Over the fifty years of equal employment opportunity law jurisprudence, many obviously-named legal theories have emerged, including the Continuing Violations Doctrine, the Avoidable Consequences Doctrine, and the Joint-Employer Doctrine. This lack of judicial creativity was addressed in the 2011 decision in Staub v. Proctor Hospital, and the U.S. Supreme Court’s application of a children’s fable to the fantastically-named legal theory of recovery, the Cat’s Paw Doctrine.
The Staub case examined an employer’s liability for an unbiased, otherwise uninvolved decision-maker’s “rubber-stamping” of a biased, lower-level supervisor’s discriminatory action. Although the Staub case focused on the Uniformed Services Employment and Reemployment Rights Act (USERRA), it had broad implications for interpretation of Title VII.
The “Cat’s Paw” fantasy — actually derived from an Aesop fable — revolves around a clever monkey convincing an impressionable cat to use its claws to pull chestnuts from a roaring fire. While the cat ends up getting burned, the monkey opportunistically feasts on the fruits of another’s efforts. It is a Machiavellian tale of the purportedly weak or incapable antagonist duping a powerful but unsuspecting ally into unknowingly assisting with its evil plans.
Army reserve member Vincent Staub argued he was a “cat’s paw” discrimination victim. A member of the Army Reserve, Staub was required to attend occasional weekend training as well as a two-week summer exercise. In unpatriotic fashion, his direct supervisor (playing the role of the wily “monkey”), Janice Mulally, resented these absences, allegedly demonstrating her animus by making several disparaging remarks and going out of her way to adjust his work assignments to ensure weekend scheduling conflicts. Staub was eventually disciplined by Mulally for purportedly insubordinate behavior.
The cat in this sad tale was the Vice President of Human Resources. With Mulally’s presumed good faith, credible reporting of facts as the catalyst, the V.P. initiated an investigation and eventually ordered Staub’s termination of employment after a repeat of the previously-reported insubordinate behavior.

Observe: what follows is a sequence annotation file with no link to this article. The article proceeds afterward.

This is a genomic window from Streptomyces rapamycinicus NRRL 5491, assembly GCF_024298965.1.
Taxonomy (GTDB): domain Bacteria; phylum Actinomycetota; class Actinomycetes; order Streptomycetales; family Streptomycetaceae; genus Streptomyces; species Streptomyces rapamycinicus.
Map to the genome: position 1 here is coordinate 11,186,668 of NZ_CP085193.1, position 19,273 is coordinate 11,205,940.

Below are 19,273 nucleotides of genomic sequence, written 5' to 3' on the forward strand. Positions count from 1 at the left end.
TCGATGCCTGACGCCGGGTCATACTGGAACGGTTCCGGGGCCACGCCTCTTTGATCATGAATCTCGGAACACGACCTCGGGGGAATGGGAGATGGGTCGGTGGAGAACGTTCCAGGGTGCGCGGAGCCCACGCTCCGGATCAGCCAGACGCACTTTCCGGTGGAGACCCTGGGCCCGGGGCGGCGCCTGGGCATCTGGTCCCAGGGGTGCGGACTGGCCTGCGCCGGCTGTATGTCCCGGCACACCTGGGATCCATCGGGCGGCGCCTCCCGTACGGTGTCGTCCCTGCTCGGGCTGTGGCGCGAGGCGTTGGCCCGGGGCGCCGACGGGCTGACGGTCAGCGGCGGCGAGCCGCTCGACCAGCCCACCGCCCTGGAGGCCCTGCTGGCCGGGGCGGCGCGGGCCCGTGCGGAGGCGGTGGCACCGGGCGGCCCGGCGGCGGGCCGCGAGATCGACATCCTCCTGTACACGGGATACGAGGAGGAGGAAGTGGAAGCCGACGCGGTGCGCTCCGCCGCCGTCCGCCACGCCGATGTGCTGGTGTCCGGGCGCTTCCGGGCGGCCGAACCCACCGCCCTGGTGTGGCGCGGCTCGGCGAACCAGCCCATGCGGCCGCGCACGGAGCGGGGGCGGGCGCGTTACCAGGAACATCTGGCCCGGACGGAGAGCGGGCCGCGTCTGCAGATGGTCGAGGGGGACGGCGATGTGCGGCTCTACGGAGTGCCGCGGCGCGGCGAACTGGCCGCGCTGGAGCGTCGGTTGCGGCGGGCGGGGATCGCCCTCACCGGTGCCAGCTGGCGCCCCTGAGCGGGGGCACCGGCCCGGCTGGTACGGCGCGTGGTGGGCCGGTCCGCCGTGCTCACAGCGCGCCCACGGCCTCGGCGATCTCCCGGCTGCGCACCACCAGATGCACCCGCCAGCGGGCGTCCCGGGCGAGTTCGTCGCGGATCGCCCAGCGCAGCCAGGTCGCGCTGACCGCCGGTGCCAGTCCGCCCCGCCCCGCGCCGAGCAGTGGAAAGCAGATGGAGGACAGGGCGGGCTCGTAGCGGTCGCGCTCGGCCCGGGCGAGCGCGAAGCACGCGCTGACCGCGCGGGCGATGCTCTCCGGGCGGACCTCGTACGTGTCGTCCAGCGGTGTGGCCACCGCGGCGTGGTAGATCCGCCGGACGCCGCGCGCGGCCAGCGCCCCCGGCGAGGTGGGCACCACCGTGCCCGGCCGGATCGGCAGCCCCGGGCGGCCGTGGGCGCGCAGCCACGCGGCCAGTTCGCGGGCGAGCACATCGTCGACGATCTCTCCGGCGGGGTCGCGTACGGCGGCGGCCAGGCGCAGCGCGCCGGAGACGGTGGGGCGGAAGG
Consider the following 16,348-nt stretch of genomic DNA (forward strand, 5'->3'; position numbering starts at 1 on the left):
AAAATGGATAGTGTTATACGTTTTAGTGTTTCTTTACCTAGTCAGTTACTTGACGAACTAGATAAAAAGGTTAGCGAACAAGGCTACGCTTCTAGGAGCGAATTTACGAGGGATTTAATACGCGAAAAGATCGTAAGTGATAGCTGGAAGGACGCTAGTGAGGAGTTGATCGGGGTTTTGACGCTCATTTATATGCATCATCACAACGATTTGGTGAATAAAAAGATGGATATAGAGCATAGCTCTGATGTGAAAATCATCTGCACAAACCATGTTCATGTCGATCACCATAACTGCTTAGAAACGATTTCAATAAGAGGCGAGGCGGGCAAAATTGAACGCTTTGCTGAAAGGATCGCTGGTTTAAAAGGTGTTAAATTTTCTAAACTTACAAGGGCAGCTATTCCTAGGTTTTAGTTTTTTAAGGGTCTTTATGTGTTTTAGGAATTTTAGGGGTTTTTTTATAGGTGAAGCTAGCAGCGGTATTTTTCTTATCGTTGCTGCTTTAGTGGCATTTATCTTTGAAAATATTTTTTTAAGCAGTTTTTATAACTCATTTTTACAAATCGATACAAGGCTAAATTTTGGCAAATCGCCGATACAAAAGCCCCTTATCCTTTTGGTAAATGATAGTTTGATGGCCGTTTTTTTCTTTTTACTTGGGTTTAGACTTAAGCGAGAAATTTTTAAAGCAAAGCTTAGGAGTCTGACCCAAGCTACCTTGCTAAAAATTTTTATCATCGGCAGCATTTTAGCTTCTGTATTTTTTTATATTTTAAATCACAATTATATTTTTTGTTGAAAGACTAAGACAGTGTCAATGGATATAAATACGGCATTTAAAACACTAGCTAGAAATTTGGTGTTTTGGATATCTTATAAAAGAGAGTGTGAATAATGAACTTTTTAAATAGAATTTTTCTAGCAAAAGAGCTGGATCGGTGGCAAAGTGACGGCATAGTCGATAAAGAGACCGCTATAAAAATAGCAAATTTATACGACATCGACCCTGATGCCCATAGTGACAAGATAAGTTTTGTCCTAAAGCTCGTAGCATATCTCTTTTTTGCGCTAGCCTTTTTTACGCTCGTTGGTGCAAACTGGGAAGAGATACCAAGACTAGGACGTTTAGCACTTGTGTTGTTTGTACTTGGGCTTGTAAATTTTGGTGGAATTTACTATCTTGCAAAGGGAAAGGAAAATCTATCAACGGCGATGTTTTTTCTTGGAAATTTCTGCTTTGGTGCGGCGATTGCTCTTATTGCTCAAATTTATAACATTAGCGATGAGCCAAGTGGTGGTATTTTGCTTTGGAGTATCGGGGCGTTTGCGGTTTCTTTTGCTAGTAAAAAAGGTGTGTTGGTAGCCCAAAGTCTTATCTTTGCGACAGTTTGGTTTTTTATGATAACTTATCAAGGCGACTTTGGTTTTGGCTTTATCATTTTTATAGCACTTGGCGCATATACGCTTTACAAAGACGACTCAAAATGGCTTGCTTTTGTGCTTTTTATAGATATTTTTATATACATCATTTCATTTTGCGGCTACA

The parties to the Staub litigation agreed that the decision-maker had no unlawful animus. Staub claimed, however, that but for Mulally’s unlawful animus toward his military service (a clear violation of USERRA), he would not have been fired. The jury agreed, but the Seventh Circuit Court of Appeals reversed. In reviewing the “cat’s paw” theory of liability, it held that the discriminatory animus of the non-decisionmaker can only be attributed to the decisionmaker – and thus to the employer through respondeat superior liability – where the former had “singular influence” over the higher level, unsuspecting, executive actor. The Seventh Circuit then concluded that while the decisionmaker was clearly influenced by Mulally, there was no evidence of “blind reliance,” and that the decision-maker looked at Staub’s job performance independent of Mulally’s report of Staub’s alleged behaviors.
The U.S. Supreme Court reversed the Seventh Circuit on the simple, practical theory of “proximate cause.” It held that Mulally’s earlier acts of discrimination set in motion a chain of events that led to Staub being on the radar of the head of human resources. Effectively rejecting the “blind reliance” requirement, the Court found that the independent review of the facts by the ultimate terminating authority did not automatically negate the initiating discrimination by the lower-level supervisor.
This is a very practical decision, looking at the modern workplace and the realities of delegated responsibility, and the all too frequent “rubber stamp” review. In a surprising development for that particular Supreme Court, the justices climbed down from their ivory towers, and looked at the interdependence associated with an increasingly attenuated corporate decision-making process. But the Staub decision goes further than most cautionary tales, as it exposes employers to liability for actions of subordinate employees, in some instances regardless of any internal checks and independent, good faith protocols instituted by a sophisticated final decision-maker. To that extent, it is a frustrating and frightening tale, with the moral of this fable reminding employers that they are only as safe from liability as their front-line supervisors are free of unlawful bias.